Publisher Subscriber

On the road again….

Last week I was on tour in Germany by car. Not by myself but together with Andreas. That makes traveling a lot more fun, alone is OK but with someone to talk to (or to listen to Jazz on my Burmester…) is a lot cooler.

S-class Burmester speaker

First evening stage was from home to Bückeburg. Sunday evening is perfect for driving, it is quit on the road and trucks are only allowed on the street after 22:00u. Then the next morning early to Stuttgart but via Karlsruhe. We had a visit to a partner company, show them our AUTOSAR solution. then to Stuttgart for the hotel.

Next two days was at an automotive customer to help them using Rhapsody to create the architecture for some very cool stuff. Sorry,…can’t tell you any more… sometimes stuff must be kept secret….

During that 2 days I came across an old friend, the Publisher-Subscriber Design Pattern and I decided to write something about it.

Design Pattern

Publisher Subscriber is a design pattern. A design pattern is not just a library function, it is a standard way to solve a problem, you can not give standard code for it but you can give example code that you must adapt to implement in your own realm. (Not always, due to clever inheritance it is possible to give some standard stuff for OO languages.)

What is PS (Publisher – Subscriber) ? It is just what it says. Somebody publishes something and somebody else can subscribe to it.
Suppos you have a button in your system and you want an event when the button is pressed. Easy, just do a CGEN (me->receiver, evOfInterest() )….
If it only were that easy… Of course this is not a solution, you probably want to re-use the button in other applications. If you have solved it like this, you have to change the button each time you want to re-use it. Better is to let the button be unaware of anything from the application and:

Reverse the Relation

Yes. The application should have a relation with the hardware and not the other way around. The hardware should have a “subscribe()” function that allows an interested user to be notified when the event of interst comes by.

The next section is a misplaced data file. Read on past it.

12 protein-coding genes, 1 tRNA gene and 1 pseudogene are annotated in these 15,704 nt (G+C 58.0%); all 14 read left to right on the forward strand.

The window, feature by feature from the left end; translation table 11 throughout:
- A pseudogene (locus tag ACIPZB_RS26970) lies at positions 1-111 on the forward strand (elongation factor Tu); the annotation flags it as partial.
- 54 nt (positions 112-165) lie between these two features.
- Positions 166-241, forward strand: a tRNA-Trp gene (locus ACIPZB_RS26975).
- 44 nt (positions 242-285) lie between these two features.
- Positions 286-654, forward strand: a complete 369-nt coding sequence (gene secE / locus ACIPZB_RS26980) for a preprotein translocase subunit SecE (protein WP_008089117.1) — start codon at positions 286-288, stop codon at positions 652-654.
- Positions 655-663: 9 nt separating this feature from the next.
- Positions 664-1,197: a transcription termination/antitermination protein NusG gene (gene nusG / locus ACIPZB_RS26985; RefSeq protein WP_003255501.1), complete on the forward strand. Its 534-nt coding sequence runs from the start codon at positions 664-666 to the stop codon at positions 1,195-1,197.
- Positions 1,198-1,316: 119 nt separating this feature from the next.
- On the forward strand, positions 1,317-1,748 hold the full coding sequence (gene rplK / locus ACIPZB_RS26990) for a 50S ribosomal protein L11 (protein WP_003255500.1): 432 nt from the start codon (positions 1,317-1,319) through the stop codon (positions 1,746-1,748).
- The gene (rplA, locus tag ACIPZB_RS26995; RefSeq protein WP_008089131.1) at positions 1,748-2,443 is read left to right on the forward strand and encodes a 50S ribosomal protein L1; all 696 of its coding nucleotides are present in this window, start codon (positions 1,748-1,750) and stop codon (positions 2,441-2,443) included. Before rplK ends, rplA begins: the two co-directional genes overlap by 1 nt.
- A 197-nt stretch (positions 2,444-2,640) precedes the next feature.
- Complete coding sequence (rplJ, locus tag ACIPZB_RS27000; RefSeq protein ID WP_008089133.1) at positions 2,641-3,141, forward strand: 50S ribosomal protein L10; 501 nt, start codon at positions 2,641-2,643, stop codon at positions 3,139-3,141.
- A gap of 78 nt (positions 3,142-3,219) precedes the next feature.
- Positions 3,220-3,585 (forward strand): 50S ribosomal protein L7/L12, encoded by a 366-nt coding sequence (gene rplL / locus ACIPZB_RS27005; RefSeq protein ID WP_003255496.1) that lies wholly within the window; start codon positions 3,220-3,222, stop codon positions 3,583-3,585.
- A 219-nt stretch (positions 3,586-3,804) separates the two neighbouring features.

*^@#$&*( “C”…

Yes… the old “C” fan starts to see the advantages of “C++”… “C” definitely has its uses but design patterns just work so much easier when you have encapsulation, inheritance templates and overloading.

A very cool example of ‘C’…

The publisher subscriber pattern works as follows, you have a publisher that “publishes” a certain service, let’s say a button can be pressed, you can “subscribe” to that press. This is done by a subscribe function where a function pointer and (We’re using Rhapsody in”C”!) a “me”-pointer are passed. The function stores them in attributes and can call the function via the pointer. Sounds easy but there are some caveats. You have to know the signature of the function to “type” the attribute and the subscribe functions’ arguments. This is a bit awkward since you can not “just” take any function, your compiler will protest. Also the “me”-pointer has to be of type “void *”, you can never predict which object it will be. Depending on the compiler you need some casts… not really elegant.PublSubsc

Elegant C++

Compare that to “C++” where you just create a Publisher Class that has a relation with a subscriber class. The publisher Class has the “subscribe” function that has a pointer to the class as argument. This will be stored in the “Subscriber”, that has an abstract Notify function that needs to be implement in the inheriting class (Since it is abstract) Screen Shot 2018-03-28 at 16.12.29.png
You can use the subscriber type as a template and you have a ready made function that works for most cases. You only have to adapt the subscriber function but you can even make multiple functions with different parameters, the compiler will help you.

To make life easier I have put this in a Rhapsody 8.2.1 model, download here: PublSubsc.
As always: If you need an older Version: please respond.

That was it for today! Happy modeling with Rhapsody!

Walter van der Heiden (

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